“In particular, the hard work and commitment from our staff, and the support of many stakeholders – particularly our local communities – has been a critical part of our journey. It is with these groups in mind that we begin delivering on our ambition of providing safe, sustainable, integrated care for our local population.”
Ceredigion success at Welsh Indoor Rowing Championships
THERE was success for Ceredigion at the Welsh Indoor Rowing Championships bringing home nine medals.
Held on Friday and Saturday, 22 and 23 November at the Channel View Leisure Centre in Cardiff, this was the 20th anniversary of the event. The aim in Ceredigion is to grow indoor rowing and to promote the local Sea Rowing Clubs.
On the Friday, 14 children from Aberaeron Comprehensive School and Ysgol Bro Teifi, Llandysul took part in the school event. Some had competed last year for the first time, while others were rowing in the competition for the first time. The standard was exceptionally high, with schools from both Wales and England, with 9 records being broken within the 20 races that were held on the day.
Three medals were won in the school event. Beri Tomkins, Ysgol Bro Teifi; Finley Tarling and Dylan Gwynne Jones, Ysgol Gyfun Aberaeron each won a gold medal. 10 of the children achieved their own personal best times with Beri and Finley even broke national records.
On the Saturday, the club races were held where two junior medals and four senior medals were won. Dylan Gwynne Jones won a gold medal for 4min row under 16. Beri Tomkins won a gold medal with a new personal best of 543 metres rowed in two minutes. Beri now holds four records – year 6 school and Welsh record; and year 7 school and Welsh record.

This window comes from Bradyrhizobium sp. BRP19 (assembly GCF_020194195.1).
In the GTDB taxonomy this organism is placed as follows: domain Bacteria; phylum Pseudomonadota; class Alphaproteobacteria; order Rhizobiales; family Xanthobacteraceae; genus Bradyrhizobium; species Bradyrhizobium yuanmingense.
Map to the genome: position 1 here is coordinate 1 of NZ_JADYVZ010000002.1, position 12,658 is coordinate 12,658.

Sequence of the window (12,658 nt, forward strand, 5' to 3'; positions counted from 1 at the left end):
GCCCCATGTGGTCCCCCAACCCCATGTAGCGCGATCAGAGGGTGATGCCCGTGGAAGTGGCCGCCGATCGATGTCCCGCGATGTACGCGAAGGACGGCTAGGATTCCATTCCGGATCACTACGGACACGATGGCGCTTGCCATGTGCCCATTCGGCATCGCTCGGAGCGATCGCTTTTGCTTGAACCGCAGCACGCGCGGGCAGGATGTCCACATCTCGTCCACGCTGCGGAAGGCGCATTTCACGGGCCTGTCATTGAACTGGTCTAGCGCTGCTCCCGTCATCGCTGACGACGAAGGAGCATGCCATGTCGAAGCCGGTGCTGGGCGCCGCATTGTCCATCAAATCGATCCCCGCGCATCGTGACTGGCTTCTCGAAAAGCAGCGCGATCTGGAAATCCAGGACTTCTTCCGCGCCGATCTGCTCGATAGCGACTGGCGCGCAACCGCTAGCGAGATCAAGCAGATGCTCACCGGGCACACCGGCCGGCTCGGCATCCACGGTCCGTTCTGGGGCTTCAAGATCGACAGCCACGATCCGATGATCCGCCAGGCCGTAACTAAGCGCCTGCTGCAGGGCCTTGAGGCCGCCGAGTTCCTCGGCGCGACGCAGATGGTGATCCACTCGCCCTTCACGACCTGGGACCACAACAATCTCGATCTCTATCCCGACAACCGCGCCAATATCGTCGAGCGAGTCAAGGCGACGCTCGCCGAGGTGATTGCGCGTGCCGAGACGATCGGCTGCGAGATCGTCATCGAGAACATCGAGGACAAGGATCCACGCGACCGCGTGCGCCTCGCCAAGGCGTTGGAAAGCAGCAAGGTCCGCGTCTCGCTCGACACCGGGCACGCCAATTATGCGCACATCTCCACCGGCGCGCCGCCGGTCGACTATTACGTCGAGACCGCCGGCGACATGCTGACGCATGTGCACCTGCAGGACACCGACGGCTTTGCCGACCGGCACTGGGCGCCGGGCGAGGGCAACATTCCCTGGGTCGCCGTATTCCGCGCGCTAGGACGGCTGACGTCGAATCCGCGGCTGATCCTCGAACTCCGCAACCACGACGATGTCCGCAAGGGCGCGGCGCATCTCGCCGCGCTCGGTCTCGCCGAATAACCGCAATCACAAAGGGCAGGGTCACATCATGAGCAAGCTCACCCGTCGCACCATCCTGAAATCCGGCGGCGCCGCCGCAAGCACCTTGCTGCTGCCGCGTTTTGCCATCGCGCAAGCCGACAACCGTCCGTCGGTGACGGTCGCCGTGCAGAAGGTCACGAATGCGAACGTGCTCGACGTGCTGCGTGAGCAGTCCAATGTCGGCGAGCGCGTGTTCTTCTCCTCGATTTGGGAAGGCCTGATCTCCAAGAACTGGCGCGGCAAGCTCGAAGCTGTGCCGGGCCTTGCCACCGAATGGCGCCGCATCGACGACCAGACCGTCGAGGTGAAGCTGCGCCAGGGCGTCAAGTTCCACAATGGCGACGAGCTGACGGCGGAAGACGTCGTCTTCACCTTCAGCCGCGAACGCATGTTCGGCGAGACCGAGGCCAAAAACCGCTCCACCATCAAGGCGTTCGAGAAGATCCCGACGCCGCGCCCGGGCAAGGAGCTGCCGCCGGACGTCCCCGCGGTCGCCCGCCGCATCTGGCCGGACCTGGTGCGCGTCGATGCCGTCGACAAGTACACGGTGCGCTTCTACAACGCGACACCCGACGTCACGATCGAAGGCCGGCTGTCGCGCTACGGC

In the adult event, Leo O’Connor won a bronze medal for 60+years 500m; Hannah Lodder won two gold medals for Ladies 40+ years 500m and Ladies 40+years 2km; and Sam Owen won silver medal for Ladies 40+years 2km.
There are weekly Indoor Rowing sessions held at Ysgol Bro Teifi, Llandysul; Aberaeron Comprehensive School; and Bro Pedr School, Lampeter. These sessions are supported by CRIW which are the indoor rowing group within Ceredigion. CRIW also run sessions on a Monday evening at Aberaeron Leisure Centre.
Rhidian Harries, Active Young People Officer, said, “The Young Rowers from Ceredigion have done fantastically well at this national competition. The event was very well organised, and many English schools that are recognised as rowing schools attended. However, the children from Ceredigion showed that they could compete against anyone. It’s a great credit for them and also for CRIW, who have been working tirelessly to grow the sport in the area. Their support and enthusiasm has been crucial, and they should take great pleasure in the success and the performances of these young rowers.”
CRIW will be running their own Indoor Rowing Competition at Teifi Leisure Centre, Cardigan on Saturday, 28 March 2020. Search them on Facebook for more information.